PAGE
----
A committee in the Pennsylvania Senate unanimously approved a proposal to beef up the state's Breach of Personal Information Act.By Meghan Schiller

HARRISBURG (KDKA) – A statewide data breach exposed the personal, sensitive health data of nearly 72,000 Pennsylvanians. The breach involved the third-party vendor Insight Global, hired by the Pennsylvania Department of Health to handle COVID-19 contact tracing.

Last week, the Department of Health said it would end the contract with the company on June 19, one month early. The breach is now the subject of a federal class action lawsuit and now lawmakers are getting involved.

READ MORE: Butler County Planning Walk And Candlelight Vigil To Remember Caitlyn Kaufman

On Monday, a committee in the Pennsylvania Senate unanimously approved a proposal to beef up the state’s Breach of Personal Information Act.

“Surprisingly a unanimous vote, even though the Office of Administration was opposing the bill,” said Sen. Pat Stefano, R-Fayette.

Sen. Stefano sits as vice chair of the Senate’s Communications and Technology Committee. It’s the committee pushing for answers on the Insight Global data breach. Sen. Stefano tells KDKA’s Meghan Schiller the governor’s office expressed concerns over the bill, but still voted “yes.”

“We sat here for almost two months not even knowing that there was a data breach until we found out,” said Sen. Stefano.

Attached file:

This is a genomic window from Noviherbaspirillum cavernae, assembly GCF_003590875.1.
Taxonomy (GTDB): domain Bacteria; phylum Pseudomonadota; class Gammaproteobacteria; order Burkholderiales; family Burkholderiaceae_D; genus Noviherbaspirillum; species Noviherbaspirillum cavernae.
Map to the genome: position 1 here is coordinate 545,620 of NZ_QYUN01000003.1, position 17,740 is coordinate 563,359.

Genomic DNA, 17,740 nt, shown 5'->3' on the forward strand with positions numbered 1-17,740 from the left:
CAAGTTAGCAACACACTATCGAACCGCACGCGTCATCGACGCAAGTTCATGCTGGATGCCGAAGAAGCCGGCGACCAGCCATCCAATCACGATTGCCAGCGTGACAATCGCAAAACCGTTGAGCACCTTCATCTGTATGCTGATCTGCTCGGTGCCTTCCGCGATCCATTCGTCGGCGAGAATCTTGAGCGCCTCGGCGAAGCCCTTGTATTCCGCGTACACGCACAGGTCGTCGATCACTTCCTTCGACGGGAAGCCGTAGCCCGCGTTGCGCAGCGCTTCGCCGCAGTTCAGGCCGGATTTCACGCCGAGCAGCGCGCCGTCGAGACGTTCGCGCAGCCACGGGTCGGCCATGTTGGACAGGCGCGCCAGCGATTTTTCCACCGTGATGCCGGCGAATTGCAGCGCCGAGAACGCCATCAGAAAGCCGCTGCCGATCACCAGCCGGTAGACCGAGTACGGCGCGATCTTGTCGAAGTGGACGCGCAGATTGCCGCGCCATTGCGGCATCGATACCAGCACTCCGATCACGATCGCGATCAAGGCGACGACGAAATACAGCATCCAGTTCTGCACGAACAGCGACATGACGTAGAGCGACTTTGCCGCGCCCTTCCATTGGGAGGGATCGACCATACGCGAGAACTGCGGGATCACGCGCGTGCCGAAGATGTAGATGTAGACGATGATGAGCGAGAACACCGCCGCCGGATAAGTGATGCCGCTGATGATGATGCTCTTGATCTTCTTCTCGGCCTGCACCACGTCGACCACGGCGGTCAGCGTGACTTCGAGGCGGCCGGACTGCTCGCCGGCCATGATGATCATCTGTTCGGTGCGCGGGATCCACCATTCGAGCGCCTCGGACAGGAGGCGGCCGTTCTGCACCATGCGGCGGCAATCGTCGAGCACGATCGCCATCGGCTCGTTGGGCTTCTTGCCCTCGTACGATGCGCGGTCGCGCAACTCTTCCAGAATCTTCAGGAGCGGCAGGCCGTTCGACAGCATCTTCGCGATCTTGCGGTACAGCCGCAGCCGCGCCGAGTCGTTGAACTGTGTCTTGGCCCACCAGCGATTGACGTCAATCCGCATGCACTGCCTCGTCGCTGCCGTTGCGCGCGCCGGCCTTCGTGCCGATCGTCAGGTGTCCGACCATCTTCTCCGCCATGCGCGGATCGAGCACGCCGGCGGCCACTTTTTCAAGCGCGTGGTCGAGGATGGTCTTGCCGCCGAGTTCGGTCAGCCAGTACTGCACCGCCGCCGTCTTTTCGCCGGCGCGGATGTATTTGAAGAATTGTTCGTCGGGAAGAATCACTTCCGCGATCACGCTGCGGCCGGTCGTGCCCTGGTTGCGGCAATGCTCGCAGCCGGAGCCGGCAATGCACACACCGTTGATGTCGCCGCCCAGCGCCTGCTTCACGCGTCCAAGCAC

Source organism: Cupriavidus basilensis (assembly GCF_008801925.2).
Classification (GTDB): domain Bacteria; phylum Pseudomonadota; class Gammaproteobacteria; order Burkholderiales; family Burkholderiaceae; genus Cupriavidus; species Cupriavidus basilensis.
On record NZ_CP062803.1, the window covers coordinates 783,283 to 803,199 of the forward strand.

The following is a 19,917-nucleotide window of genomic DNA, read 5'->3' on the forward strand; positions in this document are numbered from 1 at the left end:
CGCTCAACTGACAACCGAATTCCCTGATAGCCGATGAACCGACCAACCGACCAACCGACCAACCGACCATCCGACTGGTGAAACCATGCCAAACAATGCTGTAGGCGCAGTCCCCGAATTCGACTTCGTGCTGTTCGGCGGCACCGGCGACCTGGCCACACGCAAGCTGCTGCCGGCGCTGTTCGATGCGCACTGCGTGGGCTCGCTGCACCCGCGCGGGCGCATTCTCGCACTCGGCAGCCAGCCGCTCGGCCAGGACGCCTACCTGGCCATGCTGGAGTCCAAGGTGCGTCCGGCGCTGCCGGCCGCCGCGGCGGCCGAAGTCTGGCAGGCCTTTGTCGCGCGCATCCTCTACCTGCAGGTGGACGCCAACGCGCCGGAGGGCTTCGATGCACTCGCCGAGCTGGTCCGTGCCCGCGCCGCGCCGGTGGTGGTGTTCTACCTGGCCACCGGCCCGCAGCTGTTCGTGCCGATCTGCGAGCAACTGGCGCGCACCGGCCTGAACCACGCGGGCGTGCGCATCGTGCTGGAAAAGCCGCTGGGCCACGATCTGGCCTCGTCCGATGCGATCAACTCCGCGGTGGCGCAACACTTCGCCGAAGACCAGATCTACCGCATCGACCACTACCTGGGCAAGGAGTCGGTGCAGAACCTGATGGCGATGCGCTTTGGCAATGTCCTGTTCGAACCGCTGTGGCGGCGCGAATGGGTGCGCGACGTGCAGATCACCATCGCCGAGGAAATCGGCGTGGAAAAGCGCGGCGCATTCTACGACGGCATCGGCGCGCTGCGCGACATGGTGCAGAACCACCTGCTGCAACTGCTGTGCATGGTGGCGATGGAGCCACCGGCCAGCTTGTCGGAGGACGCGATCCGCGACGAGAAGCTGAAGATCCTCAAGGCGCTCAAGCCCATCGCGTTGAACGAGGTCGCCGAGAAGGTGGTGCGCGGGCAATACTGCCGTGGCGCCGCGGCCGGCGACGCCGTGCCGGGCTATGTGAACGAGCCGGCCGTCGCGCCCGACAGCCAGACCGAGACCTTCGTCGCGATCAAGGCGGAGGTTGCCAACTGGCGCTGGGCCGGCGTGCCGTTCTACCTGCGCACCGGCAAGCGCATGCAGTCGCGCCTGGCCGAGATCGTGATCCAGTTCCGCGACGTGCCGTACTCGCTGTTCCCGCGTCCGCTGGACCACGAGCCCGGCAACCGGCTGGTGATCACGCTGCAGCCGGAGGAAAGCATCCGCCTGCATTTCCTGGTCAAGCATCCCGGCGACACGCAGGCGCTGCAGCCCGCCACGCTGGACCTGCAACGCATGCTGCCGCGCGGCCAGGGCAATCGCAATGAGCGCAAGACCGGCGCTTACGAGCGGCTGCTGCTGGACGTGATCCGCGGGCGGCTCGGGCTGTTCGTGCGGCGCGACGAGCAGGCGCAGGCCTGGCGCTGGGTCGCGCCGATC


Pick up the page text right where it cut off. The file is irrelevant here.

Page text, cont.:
That’s the reason Senator Kristin Phillips-Hill said this legislation is timely.

READ MORE: 'There's A Literal Bear In Our Backyard:' Black Bear Spotted Roaming Penn Borough Neighborhood

“To date we still have many questions that have not been answered, we have many concerns that remain unresolved,” said Sen. Phillips-Hill, R-York.

Senator Dan Laughlin sponsored the legislation, saying Monday the breach shouldn’t have happened.

“And the Wolf administration didn’t notify them. This law would have addressed that, but honestly we shouldn’t have had to have that,” said Sen. Laughlin.

Sen. Laughlin’s new bill would require any state agency, county, school district or municipality that experiences a data breach to provide notice of the breach within seven days of discovery and notify the state’s Attorney General within 3 business days, or notify the DA’s office within three days if the breach occurs on the county level.

Sen. Stefano drafted an amendment on the bill, also unanimously approved, adding that these protections must also cover “third party vendors,” like Insight Global.

“That’s why we amended it to include these third-party contractors because there’s a lot of them in the state,” said Sen. Stefano.

MORE NEWS: New Push In Pennsylvania Seeks To Give Frontline Workers A Boost In Hourly Pay

The legislation now advances to the full Senate for its consideration.

Meghan Schiller